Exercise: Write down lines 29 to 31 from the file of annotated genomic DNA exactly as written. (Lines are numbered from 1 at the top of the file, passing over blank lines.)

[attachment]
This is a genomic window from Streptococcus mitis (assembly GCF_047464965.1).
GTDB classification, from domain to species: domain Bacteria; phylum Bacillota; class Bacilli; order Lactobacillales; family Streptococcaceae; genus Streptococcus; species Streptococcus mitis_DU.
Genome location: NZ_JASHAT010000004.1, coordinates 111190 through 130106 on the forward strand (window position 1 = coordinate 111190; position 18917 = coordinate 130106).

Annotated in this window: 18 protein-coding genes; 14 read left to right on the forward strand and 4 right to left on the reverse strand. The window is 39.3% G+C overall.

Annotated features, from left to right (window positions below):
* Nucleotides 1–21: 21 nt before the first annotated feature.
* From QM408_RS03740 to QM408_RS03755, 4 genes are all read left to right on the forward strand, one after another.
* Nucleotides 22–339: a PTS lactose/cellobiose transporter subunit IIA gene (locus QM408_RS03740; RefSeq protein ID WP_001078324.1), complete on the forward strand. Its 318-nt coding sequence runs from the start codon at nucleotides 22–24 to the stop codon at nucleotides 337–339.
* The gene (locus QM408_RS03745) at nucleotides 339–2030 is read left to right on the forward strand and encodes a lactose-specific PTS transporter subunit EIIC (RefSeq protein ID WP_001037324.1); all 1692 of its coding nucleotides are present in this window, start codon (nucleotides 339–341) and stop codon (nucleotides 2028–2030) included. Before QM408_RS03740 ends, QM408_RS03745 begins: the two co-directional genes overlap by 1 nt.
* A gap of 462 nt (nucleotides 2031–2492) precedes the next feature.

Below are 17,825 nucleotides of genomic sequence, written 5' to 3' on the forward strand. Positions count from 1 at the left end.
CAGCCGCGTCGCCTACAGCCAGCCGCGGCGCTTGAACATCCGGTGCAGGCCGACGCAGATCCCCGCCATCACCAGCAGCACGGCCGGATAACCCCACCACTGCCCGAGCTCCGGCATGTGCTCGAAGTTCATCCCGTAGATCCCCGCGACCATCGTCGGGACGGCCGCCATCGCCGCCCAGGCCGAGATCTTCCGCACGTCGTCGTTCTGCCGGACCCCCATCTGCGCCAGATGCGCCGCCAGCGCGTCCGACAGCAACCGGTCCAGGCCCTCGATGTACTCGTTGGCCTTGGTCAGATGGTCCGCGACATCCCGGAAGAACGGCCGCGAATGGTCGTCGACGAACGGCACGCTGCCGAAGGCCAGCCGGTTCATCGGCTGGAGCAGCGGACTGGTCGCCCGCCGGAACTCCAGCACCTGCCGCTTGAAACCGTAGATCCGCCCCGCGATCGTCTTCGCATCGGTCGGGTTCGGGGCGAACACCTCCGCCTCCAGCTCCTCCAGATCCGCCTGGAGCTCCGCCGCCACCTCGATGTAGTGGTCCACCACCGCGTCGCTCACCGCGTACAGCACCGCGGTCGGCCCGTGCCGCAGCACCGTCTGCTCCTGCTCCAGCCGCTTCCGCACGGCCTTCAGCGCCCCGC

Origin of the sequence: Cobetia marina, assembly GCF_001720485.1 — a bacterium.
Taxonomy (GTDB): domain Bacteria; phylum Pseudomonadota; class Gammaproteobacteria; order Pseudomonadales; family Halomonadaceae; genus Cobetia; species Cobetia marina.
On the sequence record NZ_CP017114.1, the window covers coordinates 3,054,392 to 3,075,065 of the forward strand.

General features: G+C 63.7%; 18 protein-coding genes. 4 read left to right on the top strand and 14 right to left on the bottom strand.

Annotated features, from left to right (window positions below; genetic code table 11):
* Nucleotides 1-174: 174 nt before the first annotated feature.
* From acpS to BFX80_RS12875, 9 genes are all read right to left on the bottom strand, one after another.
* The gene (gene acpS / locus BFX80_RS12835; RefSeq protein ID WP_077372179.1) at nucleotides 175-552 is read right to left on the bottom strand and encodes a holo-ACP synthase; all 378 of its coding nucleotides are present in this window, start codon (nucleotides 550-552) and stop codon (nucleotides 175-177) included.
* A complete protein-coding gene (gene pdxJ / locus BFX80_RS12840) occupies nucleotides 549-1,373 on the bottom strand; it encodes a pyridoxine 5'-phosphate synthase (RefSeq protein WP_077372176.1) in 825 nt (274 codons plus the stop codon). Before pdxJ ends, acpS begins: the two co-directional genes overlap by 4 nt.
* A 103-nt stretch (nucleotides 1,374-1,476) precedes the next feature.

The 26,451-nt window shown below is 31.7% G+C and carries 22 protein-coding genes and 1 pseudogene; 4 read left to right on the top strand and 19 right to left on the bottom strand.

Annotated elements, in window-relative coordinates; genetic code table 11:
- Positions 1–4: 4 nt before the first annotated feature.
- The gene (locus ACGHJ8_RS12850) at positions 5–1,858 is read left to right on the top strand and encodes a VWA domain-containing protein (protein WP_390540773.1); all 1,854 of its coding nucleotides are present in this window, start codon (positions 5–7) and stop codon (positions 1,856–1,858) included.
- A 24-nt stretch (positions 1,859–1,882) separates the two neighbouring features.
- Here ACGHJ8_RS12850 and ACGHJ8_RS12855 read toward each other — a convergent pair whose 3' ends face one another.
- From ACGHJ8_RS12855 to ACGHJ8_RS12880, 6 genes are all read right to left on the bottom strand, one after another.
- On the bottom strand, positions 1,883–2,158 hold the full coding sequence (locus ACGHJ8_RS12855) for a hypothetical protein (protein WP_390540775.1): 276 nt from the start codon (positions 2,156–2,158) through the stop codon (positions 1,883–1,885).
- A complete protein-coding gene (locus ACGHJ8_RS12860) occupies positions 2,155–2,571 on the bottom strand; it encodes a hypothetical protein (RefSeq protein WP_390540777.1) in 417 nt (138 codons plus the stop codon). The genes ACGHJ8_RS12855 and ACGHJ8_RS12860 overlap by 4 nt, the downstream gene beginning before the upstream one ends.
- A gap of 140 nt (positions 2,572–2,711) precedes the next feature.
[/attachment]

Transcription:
- From ACGHJ8_RS12855 to ACGHJ8_RS12880, 6 genes are all read right to left on the bottom strand, one after another.
- On the bottom strand, positions 1,883–2,158 hold the full coding sequence (locus ACGHJ8_RS12855) for a hypothetical protein (protein WP_390540775.1): 276 nt from the start codon (positions 2,156–2,158) through the stop codon (positions 1,883–1,885).
- A complete protein-coding gene (locus ACGHJ8_RS12860) occupies positions 2,155–2,571 on the bottom strand; it encodes a hypothetical protein (RefSeq protein WP_390540777.1) in 417 nt (138 codons plus the stop codon). The genes ACGHJ8_RS12855 and ACGHJ8_RS12860 overlap by 4 nt, the downstream gene beginning before the upstream one ends.